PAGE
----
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Cruises from Cape Horn to South Georgia in the footsteps of historic adventurers

Pretty much every corner of the world’s oceans can be reached on a cruise today, making it easy not to give much thought to the extreme dangers encountered by the first explorers and navigators 

Caroline Hendrie
Monday 07 March 2016 10:05 GMT
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Shine on: see Cape Horn's lighthouse on a cruise
Shine on: see Cape Horn's lighthouse on a cruise

This year marks the 400th anniversary of the naming of Cape Horn, the point where the Atlantic and Pacific meet, at the tip of South America. In 1616, the southernmost headland of Tierra del Fuego was named by two sailors after their hometown of Hoorn in north Holland.

A number of mainstream lines offer two-week round South America cruises between Buenos Aires and Valparaiso (the port for Santiago) in Chile. On a March day, cruising with Celebrity Cruises (0845 456 0523; celebritycruises.co.uk), I experienced a calm sea, with albatrosses soaring and a clear view through binoculars of Cape Horn’s lighthouse. Holland America Line (0843 374 2300; hollandamerica.com) and Princess Cruises (0843 374 2402; princess.com) also cruise around the Horn with fares starting at about £1,200pp excluding flights.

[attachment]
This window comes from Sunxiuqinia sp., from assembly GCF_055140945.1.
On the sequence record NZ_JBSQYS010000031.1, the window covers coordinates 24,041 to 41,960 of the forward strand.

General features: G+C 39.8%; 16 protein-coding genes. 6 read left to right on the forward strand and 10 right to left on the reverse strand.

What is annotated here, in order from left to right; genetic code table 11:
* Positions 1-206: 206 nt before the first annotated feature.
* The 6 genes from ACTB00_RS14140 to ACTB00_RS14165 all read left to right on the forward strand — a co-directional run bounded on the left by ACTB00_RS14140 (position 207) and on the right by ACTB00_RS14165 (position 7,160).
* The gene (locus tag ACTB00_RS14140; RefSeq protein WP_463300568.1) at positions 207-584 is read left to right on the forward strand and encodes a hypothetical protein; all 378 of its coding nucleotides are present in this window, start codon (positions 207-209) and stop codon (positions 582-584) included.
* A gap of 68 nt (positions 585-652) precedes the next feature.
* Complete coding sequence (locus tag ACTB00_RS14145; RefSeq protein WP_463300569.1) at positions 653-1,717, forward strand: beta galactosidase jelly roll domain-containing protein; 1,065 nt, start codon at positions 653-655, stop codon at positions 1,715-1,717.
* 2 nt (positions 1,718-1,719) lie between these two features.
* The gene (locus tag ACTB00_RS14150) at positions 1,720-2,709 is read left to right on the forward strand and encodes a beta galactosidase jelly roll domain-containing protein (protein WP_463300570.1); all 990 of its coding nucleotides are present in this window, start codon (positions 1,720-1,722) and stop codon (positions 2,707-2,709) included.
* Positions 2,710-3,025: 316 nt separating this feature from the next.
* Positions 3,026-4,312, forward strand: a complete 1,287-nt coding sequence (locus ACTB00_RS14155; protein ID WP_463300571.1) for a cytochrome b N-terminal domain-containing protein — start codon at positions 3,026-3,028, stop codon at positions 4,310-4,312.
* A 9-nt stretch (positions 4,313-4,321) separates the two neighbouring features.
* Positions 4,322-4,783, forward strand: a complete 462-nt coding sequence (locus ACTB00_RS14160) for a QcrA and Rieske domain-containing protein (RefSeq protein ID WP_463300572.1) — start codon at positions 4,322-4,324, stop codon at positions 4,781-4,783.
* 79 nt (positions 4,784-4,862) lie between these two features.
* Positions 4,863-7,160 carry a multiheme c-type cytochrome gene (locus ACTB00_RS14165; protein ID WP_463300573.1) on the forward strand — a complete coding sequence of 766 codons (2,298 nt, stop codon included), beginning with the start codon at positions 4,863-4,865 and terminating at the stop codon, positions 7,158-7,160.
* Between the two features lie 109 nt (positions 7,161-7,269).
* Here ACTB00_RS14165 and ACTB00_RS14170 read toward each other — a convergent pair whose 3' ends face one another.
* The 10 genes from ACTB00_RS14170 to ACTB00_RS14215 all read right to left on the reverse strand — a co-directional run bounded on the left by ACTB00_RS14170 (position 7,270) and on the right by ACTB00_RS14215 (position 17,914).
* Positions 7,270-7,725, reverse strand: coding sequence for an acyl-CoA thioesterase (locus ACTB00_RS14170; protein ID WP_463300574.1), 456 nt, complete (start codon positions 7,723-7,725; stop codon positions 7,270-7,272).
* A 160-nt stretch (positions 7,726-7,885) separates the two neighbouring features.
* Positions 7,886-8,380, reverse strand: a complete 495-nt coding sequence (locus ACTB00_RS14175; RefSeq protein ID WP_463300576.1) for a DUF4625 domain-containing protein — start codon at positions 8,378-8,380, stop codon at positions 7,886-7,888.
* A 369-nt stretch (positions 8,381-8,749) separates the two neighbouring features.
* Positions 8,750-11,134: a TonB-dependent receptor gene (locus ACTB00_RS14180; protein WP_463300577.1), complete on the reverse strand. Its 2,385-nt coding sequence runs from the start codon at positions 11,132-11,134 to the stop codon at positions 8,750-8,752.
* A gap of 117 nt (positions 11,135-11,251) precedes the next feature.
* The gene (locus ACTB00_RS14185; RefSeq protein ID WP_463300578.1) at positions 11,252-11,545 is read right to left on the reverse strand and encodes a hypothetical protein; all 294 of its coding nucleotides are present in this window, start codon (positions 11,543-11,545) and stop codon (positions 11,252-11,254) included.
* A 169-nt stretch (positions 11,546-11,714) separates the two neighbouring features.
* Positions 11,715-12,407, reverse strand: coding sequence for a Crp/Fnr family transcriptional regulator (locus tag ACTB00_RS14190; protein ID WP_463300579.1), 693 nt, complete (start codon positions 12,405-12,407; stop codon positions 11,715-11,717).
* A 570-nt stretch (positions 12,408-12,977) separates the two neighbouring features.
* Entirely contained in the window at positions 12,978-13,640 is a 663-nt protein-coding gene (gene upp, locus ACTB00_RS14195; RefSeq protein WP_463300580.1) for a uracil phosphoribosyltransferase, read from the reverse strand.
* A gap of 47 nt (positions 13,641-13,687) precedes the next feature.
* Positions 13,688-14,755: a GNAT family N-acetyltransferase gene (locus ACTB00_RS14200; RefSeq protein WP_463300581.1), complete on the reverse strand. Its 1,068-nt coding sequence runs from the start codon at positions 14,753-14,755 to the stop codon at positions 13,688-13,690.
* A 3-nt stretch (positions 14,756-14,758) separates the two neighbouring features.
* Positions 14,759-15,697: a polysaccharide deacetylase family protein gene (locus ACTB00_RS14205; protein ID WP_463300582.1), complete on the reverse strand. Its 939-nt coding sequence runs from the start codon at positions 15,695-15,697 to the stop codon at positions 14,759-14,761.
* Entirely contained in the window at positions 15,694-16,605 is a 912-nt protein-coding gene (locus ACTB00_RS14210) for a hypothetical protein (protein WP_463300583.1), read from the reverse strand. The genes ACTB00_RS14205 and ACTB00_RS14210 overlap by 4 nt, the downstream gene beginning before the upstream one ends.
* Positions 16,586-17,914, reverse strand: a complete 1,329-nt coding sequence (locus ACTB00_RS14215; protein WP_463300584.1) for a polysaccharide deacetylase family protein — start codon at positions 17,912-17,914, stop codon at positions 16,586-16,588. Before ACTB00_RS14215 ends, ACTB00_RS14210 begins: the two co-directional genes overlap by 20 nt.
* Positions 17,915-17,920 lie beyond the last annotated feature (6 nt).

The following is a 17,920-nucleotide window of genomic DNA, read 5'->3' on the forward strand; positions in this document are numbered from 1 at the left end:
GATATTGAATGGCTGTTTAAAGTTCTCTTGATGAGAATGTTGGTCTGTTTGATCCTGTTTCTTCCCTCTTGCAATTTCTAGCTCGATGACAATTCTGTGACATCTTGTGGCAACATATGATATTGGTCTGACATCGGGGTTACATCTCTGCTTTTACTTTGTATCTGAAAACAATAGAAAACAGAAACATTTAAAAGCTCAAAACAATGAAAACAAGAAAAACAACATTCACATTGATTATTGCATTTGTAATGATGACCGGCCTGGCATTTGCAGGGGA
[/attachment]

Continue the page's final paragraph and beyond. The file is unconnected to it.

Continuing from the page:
Rare opportunities to go ashore at Cape Horn are offered by Chilean line Australis (00 34 93 497 0484; australis.com). Landing is by rubber Zodiac to clamber up the basalt rock to boardwalks crossing the bleakly beautiful, tiny Cape Horn Island.

On a one-week cruise you’ll also visit spectacular Glacier Alley and Wulaia Bay, where Darwin landed from the Beagle in 1833. Cruises departing from November to March when the weather is best, on luxury ship Stella Australis from Punta Arenas in Chile, cost from US$3,781pp (£2,701) including excursions and drinks but not travel to the ship.

The centenary of Ernest Shackleton saving his entire crew when their ship Endurance was crushed by ice in Antarctica also falls this year. He and four shipmates arrived on South Georgia in 1916 after a perilous 800-mile journey in a tiny lifeboat, and from there organised the rescue of the rest of the men who had been stranded on Elephant Island for four months.

Most expedition cruises to South Georgia (where Shackleton is buried) spend only three days there, but One Ocean (00 351 962 721 836; oneoceanexpeditions.com) has a South Georgia in Depth cruise, which gives you eight days to explore.

The 14-day voyage departs 15 October from Port Stanley in the Falkland Islands, sailing aboard polar vessel Akademik Sergey Vavilov from £7,652pp in a twin cabin. The cost includes flights from Punta Arenas to Stanley (flights from the UK can be arranged), through Swoop Antarctica (0117 369 0696; swoop-antarctica.com).

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